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Bomber and fighter jet crashed during a Dallas air show – 6 killed

DALLAS, the Texas City — During an air display in Dallas, two ancient military jets collided and then fell into the earth in a ball of flames, resulting in the deaths of six individuals, according to the officials.

Officials from various national transportation agencies were looking into what caused the crash that occurred on Saturday involving a fighter plane and a bomber plane from the second world war. The incident occurred three years after the crash of a bomber in Connecticut, which resulted in the deaths of seven people, and in the midst of persistent concerns regarding the safety of air shows that use older military aircraft. In its more than 60 years of existence, the aviation firm that owns the planes that were participating in the Wings Over Dallas display has been involved in multiple accidents.

The Dallas Executive Airport is around 16 kilometers (10 miles) from the central business district of the city, and rescue workers rushed to get there as quickly as possible. A grassy area inside the airport’s perimeter had the crumpled remains of one of the airplanes that had crashed there.

According to a tweet sent out by Dallas County Judge Clay Jenkins on Sunday, the county medical examiner reported that the accident resulted in the deaths of six people. He stated that efforts by the authorities to determine the identities of the victims are ongoing. It was unclear whether there were any injuries or fatalities on the ground. It was possible that there were both. The Dallas Morning News was informed by Dallas Fire-Rescue that there were no reports of injuries at the scene.

Anthony Montoya witnessed the two planes coming together and crashing.

“I did nothing but stand there. I was very taken aback and couldn’t believe what I was hearing, “remarked Montoya, who is 27 years old and was at the air show with a buddy. “Everyone in the vicinity was choking up. Everyone suddenly started sobbing uncontrollably. Everyone was taken aback by the news.”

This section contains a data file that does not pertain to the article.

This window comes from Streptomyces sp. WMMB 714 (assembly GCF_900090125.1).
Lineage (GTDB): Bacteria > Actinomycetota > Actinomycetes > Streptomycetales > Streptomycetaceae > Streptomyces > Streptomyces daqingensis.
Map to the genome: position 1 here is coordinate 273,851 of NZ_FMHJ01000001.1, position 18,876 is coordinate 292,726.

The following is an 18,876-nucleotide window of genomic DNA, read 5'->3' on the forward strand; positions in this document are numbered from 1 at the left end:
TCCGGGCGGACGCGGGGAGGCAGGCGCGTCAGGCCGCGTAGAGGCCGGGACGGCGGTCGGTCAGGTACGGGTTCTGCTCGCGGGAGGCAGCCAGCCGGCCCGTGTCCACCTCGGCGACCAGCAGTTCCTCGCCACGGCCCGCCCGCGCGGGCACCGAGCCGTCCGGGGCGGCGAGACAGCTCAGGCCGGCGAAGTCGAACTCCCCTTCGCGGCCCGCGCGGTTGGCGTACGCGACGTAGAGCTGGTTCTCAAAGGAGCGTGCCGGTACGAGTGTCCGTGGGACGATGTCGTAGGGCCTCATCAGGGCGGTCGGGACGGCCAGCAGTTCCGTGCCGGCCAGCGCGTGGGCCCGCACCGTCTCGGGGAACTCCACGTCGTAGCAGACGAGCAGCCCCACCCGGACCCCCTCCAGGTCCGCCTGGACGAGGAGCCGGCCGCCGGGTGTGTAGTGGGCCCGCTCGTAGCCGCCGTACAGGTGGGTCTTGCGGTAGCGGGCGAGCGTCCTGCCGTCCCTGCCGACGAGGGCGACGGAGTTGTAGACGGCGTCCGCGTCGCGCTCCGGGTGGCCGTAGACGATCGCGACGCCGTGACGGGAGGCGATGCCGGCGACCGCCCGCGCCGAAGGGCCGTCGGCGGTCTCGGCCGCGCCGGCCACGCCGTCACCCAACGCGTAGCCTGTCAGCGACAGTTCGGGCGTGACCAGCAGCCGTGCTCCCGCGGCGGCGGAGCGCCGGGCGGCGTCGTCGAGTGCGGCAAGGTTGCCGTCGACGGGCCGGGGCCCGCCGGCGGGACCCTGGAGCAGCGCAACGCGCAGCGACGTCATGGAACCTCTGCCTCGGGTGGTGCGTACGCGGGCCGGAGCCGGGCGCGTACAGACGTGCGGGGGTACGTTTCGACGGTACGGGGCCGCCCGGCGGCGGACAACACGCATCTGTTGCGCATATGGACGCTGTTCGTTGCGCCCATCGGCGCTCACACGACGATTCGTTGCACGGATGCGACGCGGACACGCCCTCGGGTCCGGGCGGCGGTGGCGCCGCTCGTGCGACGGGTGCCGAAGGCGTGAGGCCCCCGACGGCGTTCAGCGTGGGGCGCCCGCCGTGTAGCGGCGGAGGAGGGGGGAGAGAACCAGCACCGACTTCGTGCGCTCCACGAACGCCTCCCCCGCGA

Victoria Yeager, the widow of the well-known Air Force test pilot Chuck Yeager and also a pilot in her own right, was also present at the exhibition. She was not present at the time of the collision, but she did observe the smoldering wreckage.

Yeager, who is 64 years old and resides in Fort Worth, stated that “it was pulverized.” “We were simply keeping our fingers crossed that they had all managed to escape, but we knew they hadn’t.”

According to statements made by Dallas Mayor Eric Johnson, the National Transportation Safety Board has assumed charge of the accident scene, and local police and fire departments are providing support. According to the officials, the investigation was going to be carried out by the Federal Aviation Administration as well. The FAA said in a statement that the collision and subsequent crash occurred at approximately 1:20 p.m.

Hank Coates, president of Commemorative Air Force, the business that owns the planes and put on the air show, stated that one of the aircraft, a B-17 Flying Fortress bomber, generally has a crew of four to five people. However, the officials did not indicate how many people were inside each plane. The other aircraft, a fighter plane designated P-63 Kingcobra, only has enough for one pilot. According to him, the aircraft are flown by volunteers who have received extensive training and are typically retired pilots.